Obama: Cuba as Trade-off for Argentina and Venezuela

February 18, 2016


images (2)In March, Barack Obama will visit Cuba, and then Argentina to meet with its new president, Mauricio Macri. Obama will receive a very friendly welcome in Cuba. He is the first president of the US to declare officially the failure of the US policy of economic strangulation; his actions have permitted US (and third-country) businesses to push for commercial links, and allowed tourists in the people-to-people format to learn about Cuba in person.

This week, Gallup announced that for the first time in its tracking of opinion about Cuba a majority in the US sees Cuba favorably.

The historic about-face responds also to the demand of the nations of Celac –and indeed the world– to lift the blockade. The blockade, codified as federal law, remains in place until Congress acts, which is not likely to happen during this election year.

The trip to Cuba will also provide cover for US plans for Argentina. Its new president, Mauricio Macri, who won by a slim margin –51.34 to 48.66 percent– has moved quickly and often ham-fistedly to do away with the era of the Kirchners. A massive layoff of government employees was implemented immediately. The new ministers of state are officers of large corporations. Macri proposed to resolve pending litigation brought by vulture funds by offering to the latter terms so generous that Argentina would have to seek major financing from the IMF, thus making the nation indebted again to the IMF. The Kirchners were keen to break away from the former dependence on that organization. Macri wants to improve relations with the UK, but without mentioning the sovereignty of the Malvinas.

Even before he was elected, Macri was pushing to void Venezuela’s membership in Mercosur. He was ignored by other members and had to back off, but he had made his point: he was glad to do what the US wanted him to do.

A White House release concerning the trip stated:

In Buenos Aires, the President and First Family will meet with the new Argentine President, Mauricio Macri, to discuss President Macri’s reform agenda and recognize his contributions to the defense of human rights in the region. The President will deepen efforts to increase cooperation between our governments in a range of areas, including trade and investment, renewable energy and climate change, and citizen security.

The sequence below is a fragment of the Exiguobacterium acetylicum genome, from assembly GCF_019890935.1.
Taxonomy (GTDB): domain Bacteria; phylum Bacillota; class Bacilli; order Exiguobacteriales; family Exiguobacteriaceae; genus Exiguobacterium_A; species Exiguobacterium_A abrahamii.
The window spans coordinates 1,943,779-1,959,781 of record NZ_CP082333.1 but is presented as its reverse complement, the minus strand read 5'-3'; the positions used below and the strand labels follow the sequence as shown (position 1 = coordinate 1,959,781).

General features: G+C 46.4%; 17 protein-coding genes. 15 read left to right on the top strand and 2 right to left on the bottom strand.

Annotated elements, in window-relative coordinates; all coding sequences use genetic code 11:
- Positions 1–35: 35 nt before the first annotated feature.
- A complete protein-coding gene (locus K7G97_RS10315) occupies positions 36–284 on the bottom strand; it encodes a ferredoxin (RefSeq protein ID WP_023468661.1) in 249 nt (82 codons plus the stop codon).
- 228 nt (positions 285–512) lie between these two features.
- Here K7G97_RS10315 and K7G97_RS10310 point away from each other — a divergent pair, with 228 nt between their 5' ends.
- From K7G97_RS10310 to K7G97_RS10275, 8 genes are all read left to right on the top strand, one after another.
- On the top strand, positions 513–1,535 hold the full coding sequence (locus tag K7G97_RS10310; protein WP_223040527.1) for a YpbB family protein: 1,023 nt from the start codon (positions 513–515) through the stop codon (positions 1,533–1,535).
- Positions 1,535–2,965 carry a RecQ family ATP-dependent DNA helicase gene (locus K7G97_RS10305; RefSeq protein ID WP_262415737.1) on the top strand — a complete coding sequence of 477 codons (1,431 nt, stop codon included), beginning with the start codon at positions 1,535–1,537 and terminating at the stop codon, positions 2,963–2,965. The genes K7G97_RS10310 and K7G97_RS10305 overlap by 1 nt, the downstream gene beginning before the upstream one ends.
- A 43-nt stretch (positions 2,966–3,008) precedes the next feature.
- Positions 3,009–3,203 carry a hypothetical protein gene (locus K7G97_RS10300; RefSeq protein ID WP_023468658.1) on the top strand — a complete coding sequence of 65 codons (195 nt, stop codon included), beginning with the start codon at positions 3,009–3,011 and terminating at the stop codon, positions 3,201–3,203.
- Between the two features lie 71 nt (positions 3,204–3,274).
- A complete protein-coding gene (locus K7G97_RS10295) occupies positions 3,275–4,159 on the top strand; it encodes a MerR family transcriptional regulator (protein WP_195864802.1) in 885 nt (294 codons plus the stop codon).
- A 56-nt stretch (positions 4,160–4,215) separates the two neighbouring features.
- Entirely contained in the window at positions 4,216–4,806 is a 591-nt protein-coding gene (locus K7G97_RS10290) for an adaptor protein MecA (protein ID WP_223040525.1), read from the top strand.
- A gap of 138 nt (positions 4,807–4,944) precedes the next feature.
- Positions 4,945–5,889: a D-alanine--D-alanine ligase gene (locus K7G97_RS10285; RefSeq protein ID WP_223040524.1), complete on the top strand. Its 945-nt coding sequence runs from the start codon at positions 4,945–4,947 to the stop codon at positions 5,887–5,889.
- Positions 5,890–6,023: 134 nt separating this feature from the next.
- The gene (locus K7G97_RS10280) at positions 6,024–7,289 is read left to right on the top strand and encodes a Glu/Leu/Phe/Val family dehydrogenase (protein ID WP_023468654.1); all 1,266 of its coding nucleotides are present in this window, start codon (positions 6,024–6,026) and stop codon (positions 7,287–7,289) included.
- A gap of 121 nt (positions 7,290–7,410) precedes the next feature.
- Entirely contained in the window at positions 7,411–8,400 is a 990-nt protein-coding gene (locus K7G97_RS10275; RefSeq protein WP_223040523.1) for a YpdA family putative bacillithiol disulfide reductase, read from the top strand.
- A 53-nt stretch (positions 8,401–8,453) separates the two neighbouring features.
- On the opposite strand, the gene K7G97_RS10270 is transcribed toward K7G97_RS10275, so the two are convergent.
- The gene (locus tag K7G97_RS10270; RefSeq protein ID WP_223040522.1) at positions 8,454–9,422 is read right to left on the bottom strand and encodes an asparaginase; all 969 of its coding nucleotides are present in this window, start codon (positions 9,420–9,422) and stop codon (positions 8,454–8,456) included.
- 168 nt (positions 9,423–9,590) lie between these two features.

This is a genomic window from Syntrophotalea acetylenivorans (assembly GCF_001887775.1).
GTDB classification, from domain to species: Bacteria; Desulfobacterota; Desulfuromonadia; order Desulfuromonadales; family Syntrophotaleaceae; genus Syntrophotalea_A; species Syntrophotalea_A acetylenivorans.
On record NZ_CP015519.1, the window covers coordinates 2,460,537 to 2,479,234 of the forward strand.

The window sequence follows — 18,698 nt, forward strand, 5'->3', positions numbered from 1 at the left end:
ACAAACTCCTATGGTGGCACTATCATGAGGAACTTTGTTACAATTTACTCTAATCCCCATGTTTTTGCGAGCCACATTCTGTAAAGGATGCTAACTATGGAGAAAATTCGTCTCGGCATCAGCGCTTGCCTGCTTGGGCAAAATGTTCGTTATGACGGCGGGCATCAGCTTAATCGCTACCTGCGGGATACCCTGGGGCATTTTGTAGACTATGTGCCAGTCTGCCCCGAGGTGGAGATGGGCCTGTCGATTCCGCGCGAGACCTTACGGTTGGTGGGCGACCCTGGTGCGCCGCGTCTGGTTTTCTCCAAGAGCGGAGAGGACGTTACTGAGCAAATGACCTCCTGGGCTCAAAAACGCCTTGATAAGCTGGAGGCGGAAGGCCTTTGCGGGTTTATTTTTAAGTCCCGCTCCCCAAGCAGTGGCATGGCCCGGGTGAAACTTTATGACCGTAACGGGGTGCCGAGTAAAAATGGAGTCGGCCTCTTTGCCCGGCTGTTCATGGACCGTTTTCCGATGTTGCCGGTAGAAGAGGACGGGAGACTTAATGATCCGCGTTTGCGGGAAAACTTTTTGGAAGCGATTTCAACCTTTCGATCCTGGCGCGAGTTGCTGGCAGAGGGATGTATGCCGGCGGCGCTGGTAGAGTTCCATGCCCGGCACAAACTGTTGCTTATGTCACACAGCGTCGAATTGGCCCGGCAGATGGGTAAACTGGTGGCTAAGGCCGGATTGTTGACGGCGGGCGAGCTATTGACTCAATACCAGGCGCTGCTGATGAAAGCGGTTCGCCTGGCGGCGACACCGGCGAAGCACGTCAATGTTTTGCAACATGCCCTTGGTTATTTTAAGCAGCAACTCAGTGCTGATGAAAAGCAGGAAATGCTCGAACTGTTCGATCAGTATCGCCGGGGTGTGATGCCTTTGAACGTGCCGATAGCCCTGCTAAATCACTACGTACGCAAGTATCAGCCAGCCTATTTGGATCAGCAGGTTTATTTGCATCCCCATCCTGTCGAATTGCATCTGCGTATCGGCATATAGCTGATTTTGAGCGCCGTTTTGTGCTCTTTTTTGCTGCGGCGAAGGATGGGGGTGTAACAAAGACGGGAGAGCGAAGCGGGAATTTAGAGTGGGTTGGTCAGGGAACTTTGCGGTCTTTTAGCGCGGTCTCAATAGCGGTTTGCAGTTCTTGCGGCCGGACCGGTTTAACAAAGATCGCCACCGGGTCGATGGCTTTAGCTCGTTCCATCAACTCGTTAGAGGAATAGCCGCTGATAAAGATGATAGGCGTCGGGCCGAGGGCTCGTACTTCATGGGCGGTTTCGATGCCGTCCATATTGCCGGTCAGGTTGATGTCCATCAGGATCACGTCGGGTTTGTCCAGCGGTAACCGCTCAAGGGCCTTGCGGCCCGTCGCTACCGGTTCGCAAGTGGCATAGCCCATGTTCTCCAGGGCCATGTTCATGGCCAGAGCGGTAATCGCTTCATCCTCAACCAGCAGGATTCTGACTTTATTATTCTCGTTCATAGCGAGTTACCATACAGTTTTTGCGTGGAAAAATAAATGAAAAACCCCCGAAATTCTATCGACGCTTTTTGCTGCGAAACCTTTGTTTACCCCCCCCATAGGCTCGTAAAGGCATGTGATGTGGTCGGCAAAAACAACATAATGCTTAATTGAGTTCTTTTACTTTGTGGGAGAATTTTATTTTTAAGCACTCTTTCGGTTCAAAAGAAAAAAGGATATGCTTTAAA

Translation: Macri joined the campaign to release from jail violent opponents of the Venezuelan government who, unable to win in elections, set loose destructive riots in several cities, resulting in 43 deaths and some 800 people hurt. Their actions –conspiracy to overthrow the elected government by force–, were such that if taken in the US by extremist groups would land the perpetrators in solitary for life, if not handed the death sentence. In addition, US corporations have their eyes on the bountiful natural and humans resources of Argentina.

In October 2015, President Obama defended by name Lorenzo Mendoza, billionaire owner (690th on the Forbes list) of Polar, the largest food company in Venezuela. Security officers had recorded a conversation between him and Ricardo Hausmann, ex-economist at the IADB, former Venezuelan minister, ex-president of Venezuela’s Central Bank, current Director of the Center for International Development and professor at Harvard. He told Mendoza that he was in contact with people at IMF to arrange a loan of $40 billion for when the government were ousted. Mendoza was enthusiastic about the plan. Obama saw the conspiracy as merely free expression. What would Obama do if he found out that well-placed operators were planning to negotiate a loan of, say, $1,000 billion dollars, from the New Development Bank headed by the BRICS, to be paid once the US government were overthrown?

“America will always stand for human rights around the world,” said Obama in relation to the trip, balancing Cuba (bad, in his view) and Argentina (good, in his view). That statement does not apply, however, to countries like Saudi Arabia or Honduras. Nor has the president defended the human rights of the peoples of the several countries that the US has invaded and destroyed, directly or through proxies, such as Libya and, currently, Syria. It seems that human rights are seldom at issue in countries that align with the US, and that both Democrats and Republicans favor governments of the Right in other countries.

Argentina now has a neoliberal US-aligned Executive power. Venezuela has a neoliberal US-aligned Legislative power. If the two very important countries can be moved entirely to the Right, the US will have achieved a major victory for its corporations and increased its military influence on the continent.

Smaller countries are also targeted. Evo Morales revealed this week that personnel of the US embassy in Bolivia had been meeting with local opponents to plan ways to block a new term for Morales. Ecuador faces continuing attacks on its popular government. This is not fanciful speculation: the justification of the annual budget of the US mentions these countries specifically as targets for regime-change operations. Cuba is also named.

Obama will go down in history as the president who began to undo the blockade. He deserves that recognition. He may also be credited as the president who used a trip to socialist Cuba to advance neoliberalism on the rest of the Continent.



Source: La Alborada